Eclipse Facts



  • An eclipse is when the light from a star such as the Sun is temporarily blocked off by another space object.
  • A lunar eclipse is when the Moon travels behind the Earth, and into the Earth’s shadow (Earth is between the Moon and the Sun).
  • Lunar eclipses happen once or twice every year and last only a few hours.
  • In a total lunar eclipse, the Moon turns rust-red.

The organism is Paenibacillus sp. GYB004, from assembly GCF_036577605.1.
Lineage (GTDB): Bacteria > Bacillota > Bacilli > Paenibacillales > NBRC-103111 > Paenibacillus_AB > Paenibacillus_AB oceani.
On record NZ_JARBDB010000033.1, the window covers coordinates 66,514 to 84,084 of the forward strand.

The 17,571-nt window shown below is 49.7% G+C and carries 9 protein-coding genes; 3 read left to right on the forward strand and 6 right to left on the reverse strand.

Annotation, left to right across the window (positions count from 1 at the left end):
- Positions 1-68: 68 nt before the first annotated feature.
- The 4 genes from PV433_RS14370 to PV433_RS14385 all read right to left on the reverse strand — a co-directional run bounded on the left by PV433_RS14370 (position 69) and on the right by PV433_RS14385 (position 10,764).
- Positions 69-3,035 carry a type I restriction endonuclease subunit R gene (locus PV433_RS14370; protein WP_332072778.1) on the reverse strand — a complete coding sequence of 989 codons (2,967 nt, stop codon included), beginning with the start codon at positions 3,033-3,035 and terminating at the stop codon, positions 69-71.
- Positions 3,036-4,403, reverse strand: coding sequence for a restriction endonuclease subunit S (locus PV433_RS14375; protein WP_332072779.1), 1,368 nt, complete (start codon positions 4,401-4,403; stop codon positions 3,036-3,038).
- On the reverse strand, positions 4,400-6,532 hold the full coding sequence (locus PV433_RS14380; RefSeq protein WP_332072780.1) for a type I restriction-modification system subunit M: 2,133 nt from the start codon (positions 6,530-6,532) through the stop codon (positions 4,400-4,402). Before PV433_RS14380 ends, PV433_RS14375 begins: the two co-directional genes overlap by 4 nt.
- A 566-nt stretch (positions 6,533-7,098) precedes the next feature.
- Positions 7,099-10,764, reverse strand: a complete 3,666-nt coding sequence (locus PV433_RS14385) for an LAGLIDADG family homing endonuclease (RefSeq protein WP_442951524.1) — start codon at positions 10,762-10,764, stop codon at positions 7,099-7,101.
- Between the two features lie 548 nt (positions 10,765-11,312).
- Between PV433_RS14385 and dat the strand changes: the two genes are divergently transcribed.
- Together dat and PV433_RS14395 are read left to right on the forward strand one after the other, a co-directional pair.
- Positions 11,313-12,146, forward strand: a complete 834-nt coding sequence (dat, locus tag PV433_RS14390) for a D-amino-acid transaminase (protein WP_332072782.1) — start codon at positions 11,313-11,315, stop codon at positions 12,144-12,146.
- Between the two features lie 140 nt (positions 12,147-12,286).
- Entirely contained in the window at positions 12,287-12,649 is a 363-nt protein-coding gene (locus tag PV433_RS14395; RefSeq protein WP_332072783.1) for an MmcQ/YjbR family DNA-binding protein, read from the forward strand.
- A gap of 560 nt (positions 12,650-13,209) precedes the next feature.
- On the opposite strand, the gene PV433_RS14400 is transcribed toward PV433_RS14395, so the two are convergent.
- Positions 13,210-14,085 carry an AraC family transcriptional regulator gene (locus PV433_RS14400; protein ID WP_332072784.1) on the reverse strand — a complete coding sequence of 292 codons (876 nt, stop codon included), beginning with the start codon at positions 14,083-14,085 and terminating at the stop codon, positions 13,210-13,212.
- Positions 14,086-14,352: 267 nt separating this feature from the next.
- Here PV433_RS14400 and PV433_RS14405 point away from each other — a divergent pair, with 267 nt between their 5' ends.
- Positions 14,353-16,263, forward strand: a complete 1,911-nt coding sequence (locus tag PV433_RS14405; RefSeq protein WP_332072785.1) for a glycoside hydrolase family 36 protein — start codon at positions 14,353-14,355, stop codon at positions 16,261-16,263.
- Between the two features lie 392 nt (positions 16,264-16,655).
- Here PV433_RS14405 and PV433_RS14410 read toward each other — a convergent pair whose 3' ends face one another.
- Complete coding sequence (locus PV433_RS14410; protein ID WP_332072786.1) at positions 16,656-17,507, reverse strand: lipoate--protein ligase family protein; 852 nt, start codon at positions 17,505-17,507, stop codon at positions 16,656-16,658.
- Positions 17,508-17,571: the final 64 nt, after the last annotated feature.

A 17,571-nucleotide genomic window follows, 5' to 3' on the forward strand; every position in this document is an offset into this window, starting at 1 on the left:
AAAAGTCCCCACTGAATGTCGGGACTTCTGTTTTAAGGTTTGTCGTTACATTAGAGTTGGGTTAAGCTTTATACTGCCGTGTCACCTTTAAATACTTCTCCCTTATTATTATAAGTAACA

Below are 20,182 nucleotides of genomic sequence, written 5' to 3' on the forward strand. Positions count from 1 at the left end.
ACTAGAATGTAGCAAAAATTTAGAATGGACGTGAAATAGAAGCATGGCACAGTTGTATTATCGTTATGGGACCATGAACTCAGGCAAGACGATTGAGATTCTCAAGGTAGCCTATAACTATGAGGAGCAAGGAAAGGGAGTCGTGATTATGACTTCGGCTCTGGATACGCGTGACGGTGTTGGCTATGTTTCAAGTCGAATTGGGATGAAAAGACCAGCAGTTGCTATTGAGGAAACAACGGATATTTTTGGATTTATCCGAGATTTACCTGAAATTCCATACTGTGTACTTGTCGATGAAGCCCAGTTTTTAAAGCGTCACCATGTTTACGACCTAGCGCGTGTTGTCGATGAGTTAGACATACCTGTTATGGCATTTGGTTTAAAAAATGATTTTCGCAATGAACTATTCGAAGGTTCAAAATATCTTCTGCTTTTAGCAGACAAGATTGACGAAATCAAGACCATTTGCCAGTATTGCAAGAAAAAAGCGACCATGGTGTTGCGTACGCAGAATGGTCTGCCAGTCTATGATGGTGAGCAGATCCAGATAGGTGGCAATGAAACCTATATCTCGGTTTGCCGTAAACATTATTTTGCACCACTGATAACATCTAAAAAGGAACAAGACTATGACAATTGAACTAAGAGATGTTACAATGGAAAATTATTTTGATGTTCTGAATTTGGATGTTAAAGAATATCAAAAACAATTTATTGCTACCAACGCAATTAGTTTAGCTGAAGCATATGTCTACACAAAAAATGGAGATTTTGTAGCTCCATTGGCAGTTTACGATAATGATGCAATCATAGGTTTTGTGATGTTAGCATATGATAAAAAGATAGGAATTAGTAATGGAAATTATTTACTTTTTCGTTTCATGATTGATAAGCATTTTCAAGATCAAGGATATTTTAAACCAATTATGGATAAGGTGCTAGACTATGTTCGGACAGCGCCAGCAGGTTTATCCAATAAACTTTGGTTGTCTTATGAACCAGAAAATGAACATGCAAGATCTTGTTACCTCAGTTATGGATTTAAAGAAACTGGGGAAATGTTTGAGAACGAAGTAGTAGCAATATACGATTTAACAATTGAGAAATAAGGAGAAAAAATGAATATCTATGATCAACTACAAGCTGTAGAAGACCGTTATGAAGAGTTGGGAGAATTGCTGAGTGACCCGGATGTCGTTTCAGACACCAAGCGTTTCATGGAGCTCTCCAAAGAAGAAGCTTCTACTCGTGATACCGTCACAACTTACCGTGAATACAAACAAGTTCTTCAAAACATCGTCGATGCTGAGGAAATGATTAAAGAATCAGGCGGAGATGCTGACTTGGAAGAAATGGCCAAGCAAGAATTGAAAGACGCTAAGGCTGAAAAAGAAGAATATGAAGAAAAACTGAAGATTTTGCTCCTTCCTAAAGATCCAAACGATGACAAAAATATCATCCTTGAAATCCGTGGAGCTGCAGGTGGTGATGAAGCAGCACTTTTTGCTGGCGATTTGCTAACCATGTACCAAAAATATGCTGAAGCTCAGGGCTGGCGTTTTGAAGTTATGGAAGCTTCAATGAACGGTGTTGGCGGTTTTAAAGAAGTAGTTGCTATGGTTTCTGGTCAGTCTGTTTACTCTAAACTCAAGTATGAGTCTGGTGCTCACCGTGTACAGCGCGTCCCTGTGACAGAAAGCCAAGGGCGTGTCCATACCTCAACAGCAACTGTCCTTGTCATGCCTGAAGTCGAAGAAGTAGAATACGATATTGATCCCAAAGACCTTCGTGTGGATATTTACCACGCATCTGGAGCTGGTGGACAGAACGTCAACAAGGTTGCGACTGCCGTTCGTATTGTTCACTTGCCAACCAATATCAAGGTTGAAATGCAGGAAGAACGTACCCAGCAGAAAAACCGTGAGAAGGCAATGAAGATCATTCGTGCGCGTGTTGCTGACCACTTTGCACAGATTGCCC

• A solar eclipse is when the Moon comes between the Sun and the Earth, casting a shadow a few kilometers wide on to the Earth’s surface.
  • In a total eclipse of the Sun, the Moon passes directly in front of the Sun, completely covering it so that only its corona can be seen (see the Sun).
  • There are one or two solar eclipses every year, but they are visible only from a narrow strip of the world.
  • There will be total solar eclipses on 21 from southern Africa.
  • This means the Sun and the sky is 400 times smaller than the Earth.
  • Today people are advised never to look up at the sun permanently during an eclipse or they may damage their eyes.